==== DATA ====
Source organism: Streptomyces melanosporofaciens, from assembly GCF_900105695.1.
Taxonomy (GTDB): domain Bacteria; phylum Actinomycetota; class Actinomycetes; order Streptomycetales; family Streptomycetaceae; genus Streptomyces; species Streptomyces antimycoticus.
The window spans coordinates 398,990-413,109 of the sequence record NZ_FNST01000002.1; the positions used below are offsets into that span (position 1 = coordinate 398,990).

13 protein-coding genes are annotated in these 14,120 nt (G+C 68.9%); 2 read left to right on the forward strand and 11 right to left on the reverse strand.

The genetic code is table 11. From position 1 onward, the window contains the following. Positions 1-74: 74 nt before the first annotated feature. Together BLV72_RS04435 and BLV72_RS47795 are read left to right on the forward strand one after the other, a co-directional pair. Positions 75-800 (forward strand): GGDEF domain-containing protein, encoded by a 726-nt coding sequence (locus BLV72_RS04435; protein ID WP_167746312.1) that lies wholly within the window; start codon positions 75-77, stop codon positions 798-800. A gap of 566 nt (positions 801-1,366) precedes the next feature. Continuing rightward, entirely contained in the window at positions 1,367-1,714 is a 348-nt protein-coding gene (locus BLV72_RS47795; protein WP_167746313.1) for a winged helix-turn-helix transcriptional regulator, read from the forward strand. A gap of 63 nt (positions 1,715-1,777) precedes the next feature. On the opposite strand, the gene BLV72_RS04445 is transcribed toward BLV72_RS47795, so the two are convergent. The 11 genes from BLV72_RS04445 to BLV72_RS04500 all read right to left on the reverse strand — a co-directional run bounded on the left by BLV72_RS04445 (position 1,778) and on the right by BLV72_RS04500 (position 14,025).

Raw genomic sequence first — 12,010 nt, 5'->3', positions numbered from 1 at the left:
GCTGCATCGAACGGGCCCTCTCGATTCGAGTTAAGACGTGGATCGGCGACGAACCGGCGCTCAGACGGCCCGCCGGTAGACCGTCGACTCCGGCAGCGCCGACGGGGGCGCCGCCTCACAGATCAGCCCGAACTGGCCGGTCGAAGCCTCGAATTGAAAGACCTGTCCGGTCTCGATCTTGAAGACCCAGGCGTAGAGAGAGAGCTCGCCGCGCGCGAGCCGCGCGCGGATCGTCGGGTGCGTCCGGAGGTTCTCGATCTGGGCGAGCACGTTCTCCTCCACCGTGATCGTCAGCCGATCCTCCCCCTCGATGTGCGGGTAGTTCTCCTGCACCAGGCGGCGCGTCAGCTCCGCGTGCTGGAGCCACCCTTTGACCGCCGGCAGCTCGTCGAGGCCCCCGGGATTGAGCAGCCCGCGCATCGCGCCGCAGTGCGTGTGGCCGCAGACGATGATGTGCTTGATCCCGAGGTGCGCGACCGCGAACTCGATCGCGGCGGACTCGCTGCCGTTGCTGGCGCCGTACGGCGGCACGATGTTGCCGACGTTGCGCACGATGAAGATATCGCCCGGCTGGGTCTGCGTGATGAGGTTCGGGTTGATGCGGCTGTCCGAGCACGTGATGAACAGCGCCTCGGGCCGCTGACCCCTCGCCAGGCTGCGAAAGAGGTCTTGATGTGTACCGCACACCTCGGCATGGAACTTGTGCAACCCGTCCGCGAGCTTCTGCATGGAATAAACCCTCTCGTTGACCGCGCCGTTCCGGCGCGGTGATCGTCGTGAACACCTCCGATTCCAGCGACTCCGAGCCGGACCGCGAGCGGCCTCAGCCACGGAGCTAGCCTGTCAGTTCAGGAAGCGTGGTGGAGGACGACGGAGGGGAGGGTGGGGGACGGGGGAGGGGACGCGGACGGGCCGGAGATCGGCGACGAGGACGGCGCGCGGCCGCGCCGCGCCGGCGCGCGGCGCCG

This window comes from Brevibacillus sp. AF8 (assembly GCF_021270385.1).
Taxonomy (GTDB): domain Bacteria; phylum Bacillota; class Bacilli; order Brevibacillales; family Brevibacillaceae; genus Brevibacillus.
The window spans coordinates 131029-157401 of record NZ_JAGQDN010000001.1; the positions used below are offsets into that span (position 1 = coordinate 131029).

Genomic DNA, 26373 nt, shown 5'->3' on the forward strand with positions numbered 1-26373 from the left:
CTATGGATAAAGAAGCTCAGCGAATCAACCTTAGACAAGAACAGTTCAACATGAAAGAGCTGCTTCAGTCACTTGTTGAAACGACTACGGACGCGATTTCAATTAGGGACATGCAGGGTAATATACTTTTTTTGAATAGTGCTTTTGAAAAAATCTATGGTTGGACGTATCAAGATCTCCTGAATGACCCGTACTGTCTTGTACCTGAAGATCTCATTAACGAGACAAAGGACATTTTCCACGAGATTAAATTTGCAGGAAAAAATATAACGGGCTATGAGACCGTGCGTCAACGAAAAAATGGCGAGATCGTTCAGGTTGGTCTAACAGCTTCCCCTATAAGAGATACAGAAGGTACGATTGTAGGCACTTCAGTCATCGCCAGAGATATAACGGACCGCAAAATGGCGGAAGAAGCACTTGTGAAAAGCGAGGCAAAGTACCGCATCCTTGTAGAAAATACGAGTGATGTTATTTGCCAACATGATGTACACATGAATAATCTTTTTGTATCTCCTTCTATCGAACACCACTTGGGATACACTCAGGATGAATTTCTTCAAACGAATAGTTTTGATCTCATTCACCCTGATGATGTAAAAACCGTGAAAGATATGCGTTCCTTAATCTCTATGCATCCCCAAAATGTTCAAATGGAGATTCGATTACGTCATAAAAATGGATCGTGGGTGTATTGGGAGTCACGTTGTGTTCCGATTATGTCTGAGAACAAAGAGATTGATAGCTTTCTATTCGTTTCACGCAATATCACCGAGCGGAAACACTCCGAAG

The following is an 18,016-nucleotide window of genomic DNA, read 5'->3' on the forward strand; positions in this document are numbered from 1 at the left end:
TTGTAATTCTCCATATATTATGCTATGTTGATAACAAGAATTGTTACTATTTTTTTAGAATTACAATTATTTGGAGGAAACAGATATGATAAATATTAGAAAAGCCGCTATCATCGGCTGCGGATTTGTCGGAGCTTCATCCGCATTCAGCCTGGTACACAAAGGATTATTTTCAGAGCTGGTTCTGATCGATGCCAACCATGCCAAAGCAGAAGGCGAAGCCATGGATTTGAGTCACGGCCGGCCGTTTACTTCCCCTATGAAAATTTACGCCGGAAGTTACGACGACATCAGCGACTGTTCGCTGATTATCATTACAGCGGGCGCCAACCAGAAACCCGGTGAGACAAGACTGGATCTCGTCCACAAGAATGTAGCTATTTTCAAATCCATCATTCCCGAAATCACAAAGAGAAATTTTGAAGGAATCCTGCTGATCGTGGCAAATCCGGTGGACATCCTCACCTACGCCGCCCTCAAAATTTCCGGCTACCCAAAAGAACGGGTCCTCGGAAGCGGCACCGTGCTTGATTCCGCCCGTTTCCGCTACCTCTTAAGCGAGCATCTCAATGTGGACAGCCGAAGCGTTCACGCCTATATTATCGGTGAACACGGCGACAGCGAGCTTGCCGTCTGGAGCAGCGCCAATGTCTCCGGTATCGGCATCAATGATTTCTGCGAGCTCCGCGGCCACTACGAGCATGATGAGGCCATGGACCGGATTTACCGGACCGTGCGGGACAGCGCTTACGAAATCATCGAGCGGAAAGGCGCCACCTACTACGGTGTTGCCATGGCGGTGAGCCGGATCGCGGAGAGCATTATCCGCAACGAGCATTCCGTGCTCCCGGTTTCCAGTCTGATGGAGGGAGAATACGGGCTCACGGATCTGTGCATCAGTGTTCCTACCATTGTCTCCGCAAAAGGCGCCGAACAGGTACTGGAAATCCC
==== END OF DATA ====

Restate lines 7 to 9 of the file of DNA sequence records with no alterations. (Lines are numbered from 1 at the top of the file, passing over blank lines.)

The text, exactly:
GCTGCATCGAACGGGCCCTCTCGATTCGAGTTAAGACGTGGATCGGCGACGAACCGGCGCTCAGACGGCCCGCCGGTAGACCGTCGACTCCGGCAGCGCCGACGGGGGCGCCGCCTCACAGATCAGCCCGAACTGGCCGGTCGAAGCCTCGAATTGAAAGACCTGTCCGGTCTCGATCTTGAAGACCCAGGCGTAGAGAGAGAGCTCGCCGCGCGCGAGCCGCGCGCGGATCGTCGGGTGCGTCCGGAGGTTCTCGATCTGGGCGAGCACGTTCTCCTCCACCGTGATCGTCAGCCGATCCTCCCCCTCGATGTGCGGGTAGTTCTCCTGCACCAGGCGGCGCGTCAGCTCCGCGTGCTGGAGCCACCCTTTGACCGCCGGCAGCTCGTCGAGGCCCCCGGGATTGAGCAGCCCGCGCATCGCGCCGCAGTGCGTGTGGCCGCAGACGATGATGTGCTTGATCCCGAGGTGCGCGACCGCGAACTCGATCGCGGCGGACTCGCTGCCGTTGCTGGCGCCGTACGGCGGCACGATGTTGCCGACGTTGCGCACGATGAAGATATCGCCCGGCTGGGTCTGCGTGATGAGGTTCGGGTTGATGCGGCTGTCCGAGCACGTGATGAACAGCGCCTCGGGCCGCTGACCCCTCGCCAGGCTGCGAAAGAGGTCTTGATGTGTACCGCACACCTCGGCATGGAACTTGTGCAACCCGTCCGCGAGCTTCTGCATGGAATAAACCCTCTCGTTGACCGCGCCGTTCCGGCGCGGTGATCGTCGTGAACACCTCCGATTCCAGCGACTCCGAGCCGGACCGCGAGCGGCCTCAGCCACGGAGCTAGCCTGTCAGTTCAGGAAGCGTGGTGGAGGACGACGGAGGGGAGGGTGGGGGACGGGGGAGGGGACGCGGACGGGCCGGAGATCGGCGACGAGGACGGCGCGCGGCCGCGCCGCGCCGGCGCGCGGCGCCG

This window comes from Brevibacillus sp. AF8 (assembly GCF_021270385.1).
Taxonomy (GTDB): domain Bacteria; phylum Bacillota; class Bacilli; order Brevibacillales; family Brevibacillaceae; genus Brevibacillus.